Idiot: Second part
of a Stunning Trilogy
Famed Rocker Iggy Pop inspires choreography
By Luc Archambault
Since life brings me back to contemporary dance, I’ve decided to adopt a more systematic approach in my reviews. So, for dance shows, I’ll evaluate the performances based on five criteria: the narrative frame, the choreography, the music and sound environment, the scenography, and finally, the oomph factor (the subjective contribution of your humble servant).
So, concerning the show entitled Idiot, by Helen Simard, we have four dancers, three musicians, a minimalist stage setting, and one subject – Iggy Pop. Unfortunately, having missed the first part of this trilogy titled No fun (2015), I cannot offer any frame of reference to evaluate this opus within the confines of this format. Nonetheless, an entry on the programme mentions that this show is “part dance, part rock concert, and part hallucination”.
Helen Simard is not without previous experience in contemporary dance. She has been working in this field since 2000 as a choreographer, dancer, dance coach and also a theoretical scholar (she is currently completing her PhD at UQAM in the department of Arts Studies and Practice).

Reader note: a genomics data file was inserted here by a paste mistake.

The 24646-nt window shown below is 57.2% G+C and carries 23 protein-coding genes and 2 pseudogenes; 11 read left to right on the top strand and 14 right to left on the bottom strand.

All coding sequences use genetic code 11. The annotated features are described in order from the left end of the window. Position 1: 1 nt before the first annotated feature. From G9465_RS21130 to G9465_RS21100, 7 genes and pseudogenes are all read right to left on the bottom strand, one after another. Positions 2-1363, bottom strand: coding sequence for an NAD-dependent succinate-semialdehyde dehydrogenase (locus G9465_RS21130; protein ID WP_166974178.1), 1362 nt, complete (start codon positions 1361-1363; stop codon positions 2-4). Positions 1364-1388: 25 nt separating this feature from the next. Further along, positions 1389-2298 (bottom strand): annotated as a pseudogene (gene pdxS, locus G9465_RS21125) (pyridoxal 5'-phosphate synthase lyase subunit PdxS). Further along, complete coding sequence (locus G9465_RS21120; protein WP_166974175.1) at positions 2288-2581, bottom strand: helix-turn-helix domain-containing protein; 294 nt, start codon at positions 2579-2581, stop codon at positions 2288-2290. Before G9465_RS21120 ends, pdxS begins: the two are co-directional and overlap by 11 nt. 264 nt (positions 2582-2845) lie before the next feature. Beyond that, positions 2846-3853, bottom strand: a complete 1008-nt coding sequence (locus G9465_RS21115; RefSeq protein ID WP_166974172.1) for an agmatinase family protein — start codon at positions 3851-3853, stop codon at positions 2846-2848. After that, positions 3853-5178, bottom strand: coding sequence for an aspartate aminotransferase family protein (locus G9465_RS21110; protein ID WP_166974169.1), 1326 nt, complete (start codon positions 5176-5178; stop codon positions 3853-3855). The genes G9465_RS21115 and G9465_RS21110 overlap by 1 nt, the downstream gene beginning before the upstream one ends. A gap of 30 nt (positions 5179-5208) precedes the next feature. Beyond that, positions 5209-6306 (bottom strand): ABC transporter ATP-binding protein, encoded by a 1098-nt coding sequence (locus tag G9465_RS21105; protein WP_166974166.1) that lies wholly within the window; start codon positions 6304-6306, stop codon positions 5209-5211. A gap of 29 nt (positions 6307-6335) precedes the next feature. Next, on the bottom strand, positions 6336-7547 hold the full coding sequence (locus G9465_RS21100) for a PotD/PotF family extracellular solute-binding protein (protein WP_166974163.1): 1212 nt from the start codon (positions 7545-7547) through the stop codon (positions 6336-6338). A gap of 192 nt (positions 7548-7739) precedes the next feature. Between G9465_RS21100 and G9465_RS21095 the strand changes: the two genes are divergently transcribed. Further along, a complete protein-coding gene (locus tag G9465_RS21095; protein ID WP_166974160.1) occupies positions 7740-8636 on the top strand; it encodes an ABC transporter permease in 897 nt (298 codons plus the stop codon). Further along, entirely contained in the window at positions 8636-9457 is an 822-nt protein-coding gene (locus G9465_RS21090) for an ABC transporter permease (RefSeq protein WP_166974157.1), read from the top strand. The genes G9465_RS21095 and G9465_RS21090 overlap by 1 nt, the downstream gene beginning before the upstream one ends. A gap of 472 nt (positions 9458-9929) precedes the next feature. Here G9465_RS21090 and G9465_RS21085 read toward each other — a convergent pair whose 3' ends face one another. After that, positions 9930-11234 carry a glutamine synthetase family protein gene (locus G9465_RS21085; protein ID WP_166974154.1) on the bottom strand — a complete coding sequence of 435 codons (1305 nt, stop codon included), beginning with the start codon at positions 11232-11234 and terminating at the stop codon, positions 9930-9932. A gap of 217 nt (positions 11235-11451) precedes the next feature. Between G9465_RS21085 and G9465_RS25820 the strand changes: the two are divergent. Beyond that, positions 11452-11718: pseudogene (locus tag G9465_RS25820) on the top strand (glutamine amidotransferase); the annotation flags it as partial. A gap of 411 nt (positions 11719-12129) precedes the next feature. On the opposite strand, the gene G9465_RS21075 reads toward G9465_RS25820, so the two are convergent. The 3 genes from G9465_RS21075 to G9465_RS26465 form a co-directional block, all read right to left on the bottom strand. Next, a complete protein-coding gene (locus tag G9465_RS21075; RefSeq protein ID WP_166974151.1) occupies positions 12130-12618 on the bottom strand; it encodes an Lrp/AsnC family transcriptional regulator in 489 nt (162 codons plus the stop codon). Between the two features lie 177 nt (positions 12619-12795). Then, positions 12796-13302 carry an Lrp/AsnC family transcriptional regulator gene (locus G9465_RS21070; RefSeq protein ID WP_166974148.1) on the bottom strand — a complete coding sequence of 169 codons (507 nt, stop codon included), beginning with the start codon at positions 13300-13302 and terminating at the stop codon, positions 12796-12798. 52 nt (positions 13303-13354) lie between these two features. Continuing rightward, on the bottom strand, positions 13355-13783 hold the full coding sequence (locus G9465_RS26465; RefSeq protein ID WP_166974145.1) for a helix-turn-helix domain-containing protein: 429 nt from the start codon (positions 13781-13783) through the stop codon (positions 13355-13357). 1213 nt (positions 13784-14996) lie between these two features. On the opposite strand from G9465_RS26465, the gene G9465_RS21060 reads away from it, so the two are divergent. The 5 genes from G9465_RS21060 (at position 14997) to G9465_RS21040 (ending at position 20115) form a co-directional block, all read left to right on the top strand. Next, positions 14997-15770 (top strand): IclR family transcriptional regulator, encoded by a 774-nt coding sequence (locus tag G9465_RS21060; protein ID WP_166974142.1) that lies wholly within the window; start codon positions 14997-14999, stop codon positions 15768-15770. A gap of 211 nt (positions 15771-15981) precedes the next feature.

Narrative frame: the story is fragmented, although highly logical. There is very little break in tone, very few digressions. Everything holds together pretty well – 17/20.
Choreography and dancers: all the dancers are excellent. Especially Sébastien Provencher, who sets himself apart from the others by his Iggy Pop demeanour, his junkie appearance, his scragginess and his whacked out gait. The choreographies are very interesting – 18/20.
Music (sound accompaniment): here, the three musicians play loud rock, and this is fully justified. During the rare moments of silence, the dancers recite texts (among others, the Bowie text of China Girl translated into French). The music is thus noisy, even disturbing for sensitive eardrums (earplugs were provided at the door) – 17/20.
Scenography: an efficient use of the whole stage. Even a scaffold at the rear was used – 17/20.
Oomph factor: The use of a flashlight, when the whole theatre was plunged into darkness, as the only source of light, held and projected in circles at arm’s length, at a moment when a translucent smoke filled the air. The resulting effect was absolutely magnificent. On the whole, a very beautiful show, combined with a devilish musical score. For all this and the punkish character of the choreography, a well-deserved 19/20.
Just one minor downside, a small glitch in the preliminary research: Helene Simard, in her special thanks, mentioned Dostoevsky. What is sad is the omission of Andrzej Zulawski, who directed L’amour braque in 1985, also an adaptation of The Idiot with a strong choreographic makeup.
Images: Claudia Chan Tak
Writer and journalist, globe-trotter at heart, passionate about movies, music, literature and contemporary dance, came back to Montreal to pursue his unrelenting quest for artistic meaning.